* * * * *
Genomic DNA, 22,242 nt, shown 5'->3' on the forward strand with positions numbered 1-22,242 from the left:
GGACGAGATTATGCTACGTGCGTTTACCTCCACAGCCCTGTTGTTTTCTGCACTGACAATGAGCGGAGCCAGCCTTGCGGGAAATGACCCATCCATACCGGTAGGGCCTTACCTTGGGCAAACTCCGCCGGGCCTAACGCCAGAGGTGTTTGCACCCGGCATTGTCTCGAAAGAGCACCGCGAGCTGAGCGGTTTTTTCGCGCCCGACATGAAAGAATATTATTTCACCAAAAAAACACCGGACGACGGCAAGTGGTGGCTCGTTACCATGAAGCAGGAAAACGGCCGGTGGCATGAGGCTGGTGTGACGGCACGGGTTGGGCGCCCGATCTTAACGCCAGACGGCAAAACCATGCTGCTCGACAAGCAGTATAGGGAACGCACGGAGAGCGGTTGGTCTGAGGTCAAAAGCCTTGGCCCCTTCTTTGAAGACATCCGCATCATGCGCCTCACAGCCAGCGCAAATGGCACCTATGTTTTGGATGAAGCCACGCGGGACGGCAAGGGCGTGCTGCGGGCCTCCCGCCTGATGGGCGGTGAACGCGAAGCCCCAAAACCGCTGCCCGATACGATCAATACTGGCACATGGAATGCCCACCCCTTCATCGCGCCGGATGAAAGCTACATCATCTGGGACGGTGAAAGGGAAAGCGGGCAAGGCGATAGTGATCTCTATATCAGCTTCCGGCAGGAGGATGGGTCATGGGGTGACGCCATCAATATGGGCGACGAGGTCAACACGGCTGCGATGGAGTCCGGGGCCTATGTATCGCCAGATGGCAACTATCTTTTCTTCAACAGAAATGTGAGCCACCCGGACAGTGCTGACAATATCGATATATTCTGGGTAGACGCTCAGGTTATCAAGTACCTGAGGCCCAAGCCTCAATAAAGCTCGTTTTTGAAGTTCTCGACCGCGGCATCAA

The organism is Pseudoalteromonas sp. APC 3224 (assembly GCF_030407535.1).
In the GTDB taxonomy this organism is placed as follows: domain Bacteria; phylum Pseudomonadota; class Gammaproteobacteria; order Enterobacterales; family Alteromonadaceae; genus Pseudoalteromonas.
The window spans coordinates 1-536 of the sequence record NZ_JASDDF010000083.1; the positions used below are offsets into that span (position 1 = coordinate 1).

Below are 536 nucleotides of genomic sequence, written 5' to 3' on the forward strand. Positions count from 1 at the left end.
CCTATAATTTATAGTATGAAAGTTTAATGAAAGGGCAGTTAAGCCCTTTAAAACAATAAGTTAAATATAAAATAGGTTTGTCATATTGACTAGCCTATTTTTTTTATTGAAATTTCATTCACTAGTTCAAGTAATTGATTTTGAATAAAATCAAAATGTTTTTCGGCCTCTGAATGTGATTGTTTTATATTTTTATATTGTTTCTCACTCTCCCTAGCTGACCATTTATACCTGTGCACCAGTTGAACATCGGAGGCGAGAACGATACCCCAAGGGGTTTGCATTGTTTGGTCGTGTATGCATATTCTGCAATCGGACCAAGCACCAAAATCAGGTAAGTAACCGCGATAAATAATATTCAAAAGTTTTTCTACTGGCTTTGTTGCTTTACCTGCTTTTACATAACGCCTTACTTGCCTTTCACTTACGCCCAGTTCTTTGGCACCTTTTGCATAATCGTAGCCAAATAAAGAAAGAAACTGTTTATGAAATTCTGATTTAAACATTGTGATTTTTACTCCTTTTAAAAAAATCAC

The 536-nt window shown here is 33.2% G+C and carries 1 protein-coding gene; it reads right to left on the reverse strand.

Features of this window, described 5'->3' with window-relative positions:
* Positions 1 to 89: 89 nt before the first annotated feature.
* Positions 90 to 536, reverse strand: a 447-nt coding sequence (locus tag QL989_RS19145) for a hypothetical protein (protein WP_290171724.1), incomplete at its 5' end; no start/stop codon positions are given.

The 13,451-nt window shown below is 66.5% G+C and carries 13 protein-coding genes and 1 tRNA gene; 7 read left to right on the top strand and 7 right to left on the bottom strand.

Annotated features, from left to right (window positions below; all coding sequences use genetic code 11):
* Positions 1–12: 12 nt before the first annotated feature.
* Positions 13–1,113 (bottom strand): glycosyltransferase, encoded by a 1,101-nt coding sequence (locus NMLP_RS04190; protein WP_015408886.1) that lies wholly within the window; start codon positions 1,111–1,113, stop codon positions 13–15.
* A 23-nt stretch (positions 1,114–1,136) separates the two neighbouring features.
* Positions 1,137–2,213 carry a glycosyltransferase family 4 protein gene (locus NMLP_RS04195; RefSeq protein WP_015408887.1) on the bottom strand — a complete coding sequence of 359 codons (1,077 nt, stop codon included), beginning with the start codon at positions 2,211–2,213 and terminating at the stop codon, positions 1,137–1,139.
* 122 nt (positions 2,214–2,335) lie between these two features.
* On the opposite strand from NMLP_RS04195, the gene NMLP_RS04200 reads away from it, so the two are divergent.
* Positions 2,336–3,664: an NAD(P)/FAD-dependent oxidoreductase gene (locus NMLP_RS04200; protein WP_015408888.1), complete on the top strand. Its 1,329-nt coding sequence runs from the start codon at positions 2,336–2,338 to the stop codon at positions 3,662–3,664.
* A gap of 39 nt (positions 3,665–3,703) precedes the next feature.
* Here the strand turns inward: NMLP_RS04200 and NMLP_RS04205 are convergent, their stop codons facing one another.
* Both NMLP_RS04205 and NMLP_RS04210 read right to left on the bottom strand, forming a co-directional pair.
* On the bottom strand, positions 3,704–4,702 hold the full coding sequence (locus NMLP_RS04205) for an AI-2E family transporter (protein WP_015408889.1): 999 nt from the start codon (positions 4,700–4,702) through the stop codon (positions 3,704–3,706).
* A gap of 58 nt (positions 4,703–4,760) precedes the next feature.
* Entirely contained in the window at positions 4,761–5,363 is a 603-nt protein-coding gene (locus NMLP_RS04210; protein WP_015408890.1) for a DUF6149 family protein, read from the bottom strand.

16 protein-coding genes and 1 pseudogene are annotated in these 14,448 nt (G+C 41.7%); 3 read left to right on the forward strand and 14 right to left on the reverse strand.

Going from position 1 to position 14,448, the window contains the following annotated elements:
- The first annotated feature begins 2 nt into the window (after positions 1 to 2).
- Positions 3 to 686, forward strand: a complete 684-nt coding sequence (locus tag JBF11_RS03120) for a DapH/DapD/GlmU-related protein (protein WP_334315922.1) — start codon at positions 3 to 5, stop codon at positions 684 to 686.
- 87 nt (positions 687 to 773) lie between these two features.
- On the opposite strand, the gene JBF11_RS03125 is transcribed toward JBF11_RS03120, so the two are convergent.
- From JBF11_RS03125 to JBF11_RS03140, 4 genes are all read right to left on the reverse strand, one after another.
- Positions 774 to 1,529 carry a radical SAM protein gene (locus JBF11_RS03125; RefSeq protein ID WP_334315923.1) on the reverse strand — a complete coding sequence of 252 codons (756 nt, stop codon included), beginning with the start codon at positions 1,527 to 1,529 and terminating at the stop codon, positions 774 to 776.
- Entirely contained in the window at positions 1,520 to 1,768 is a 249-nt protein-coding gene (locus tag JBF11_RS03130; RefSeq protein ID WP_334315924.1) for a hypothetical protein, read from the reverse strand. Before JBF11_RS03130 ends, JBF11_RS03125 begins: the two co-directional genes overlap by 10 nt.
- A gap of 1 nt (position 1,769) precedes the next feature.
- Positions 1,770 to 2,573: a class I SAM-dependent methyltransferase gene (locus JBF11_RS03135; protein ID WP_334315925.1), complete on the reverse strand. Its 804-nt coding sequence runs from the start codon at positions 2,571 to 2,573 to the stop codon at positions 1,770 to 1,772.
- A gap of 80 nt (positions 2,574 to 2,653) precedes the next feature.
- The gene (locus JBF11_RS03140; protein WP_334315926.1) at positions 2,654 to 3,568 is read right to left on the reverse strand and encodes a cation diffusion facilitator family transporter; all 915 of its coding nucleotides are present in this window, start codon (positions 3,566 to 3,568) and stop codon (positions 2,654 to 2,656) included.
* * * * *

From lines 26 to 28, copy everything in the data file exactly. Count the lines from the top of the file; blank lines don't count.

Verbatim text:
* Entirely contained in the window at positions 4,761–5,363 is a 603-nt protein-coding gene (locus NMLP_RS04210; protein WP_015408890.1) for a DUF6149 family protein, read from the bottom strand.

16 protein-coding genes and 1 pseudogene are annotated in these 14,448 nt (G+C 41.7%); 3 read left to right on the forward strand and 14 right to left on the reverse strand.

Going from position 1 to position 14,448, the window contains the following annotated elements: